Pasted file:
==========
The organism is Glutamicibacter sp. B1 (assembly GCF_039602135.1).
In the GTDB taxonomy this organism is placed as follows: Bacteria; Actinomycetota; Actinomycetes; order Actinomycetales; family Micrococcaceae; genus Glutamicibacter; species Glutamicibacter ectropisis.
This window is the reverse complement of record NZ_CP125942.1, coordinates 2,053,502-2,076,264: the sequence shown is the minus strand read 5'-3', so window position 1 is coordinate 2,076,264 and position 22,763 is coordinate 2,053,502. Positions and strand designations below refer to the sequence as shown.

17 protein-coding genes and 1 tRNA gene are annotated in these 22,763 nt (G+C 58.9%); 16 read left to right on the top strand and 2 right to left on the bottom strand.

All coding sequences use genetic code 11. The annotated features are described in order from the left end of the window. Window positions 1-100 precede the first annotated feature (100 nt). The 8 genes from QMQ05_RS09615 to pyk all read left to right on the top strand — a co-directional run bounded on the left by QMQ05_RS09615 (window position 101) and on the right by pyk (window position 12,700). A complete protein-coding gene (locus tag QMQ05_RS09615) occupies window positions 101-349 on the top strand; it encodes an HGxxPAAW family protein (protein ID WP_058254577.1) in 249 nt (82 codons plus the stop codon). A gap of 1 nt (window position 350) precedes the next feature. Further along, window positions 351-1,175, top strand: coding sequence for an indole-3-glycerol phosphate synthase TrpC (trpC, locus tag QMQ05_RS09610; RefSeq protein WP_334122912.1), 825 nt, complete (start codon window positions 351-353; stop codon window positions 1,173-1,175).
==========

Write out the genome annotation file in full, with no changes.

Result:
The organism is Glutamicibacter sp. B1 (assembly GCF_039602135.1).
In the GTDB taxonomy this organism is placed as follows: Bacteria; Actinomycetota; Actinomycetes; order Actinomycetales; family Micrococcaceae; genus Glutamicibacter; species Glutamicibacter ectropisis.
This window is the reverse complement of record NZ_CP125942.1, coordinates 2,053,502-2,076,264: the sequence shown is the minus strand read 5'-3', so window position 1 is coordinate 2,076,264 and position 22,763 is coordinate 2,053,502. Positions and strand designations below refer to the sequence as shown.

17 protein-coding genes and 1 tRNA gene are annotated in these 22,763 nt (G+C 58.9%); 16 read left to right on the top strand and 2 right to left on the bottom strand.

All coding sequences use genetic code 11. The annotated features are described in order from the left end of the window. Window positions 1-100 precede the first annotated feature (100 nt). The 8 genes from QMQ05_RS09615 to pyk all read left to right on the top strand — a co-directional run bounded on the left by QMQ05_RS09615 (window position 101) and on the right by pyk (window position 12,700). A complete protein-coding gene (locus tag QMQ05_RS09615) occupies window positions 101-349 on the top strand; it encodes an HGxxPAAW family protein (protein ID WP_058254577.1) in 249 nt (82 codons plus the stop codon). A gap of 1 nt (window position 350) precedes the next feature. Further along, window positions 351-1,175, top strand: coding sequence for an indole-3-glycerol phosphate synthase TrpC (trpC, locus tag QMQ05_RS09610; RefSeq protein WP_334122912.1), 825 nt, complete (start codon window positions 351-353; stop codon window positions 1,173-1,175).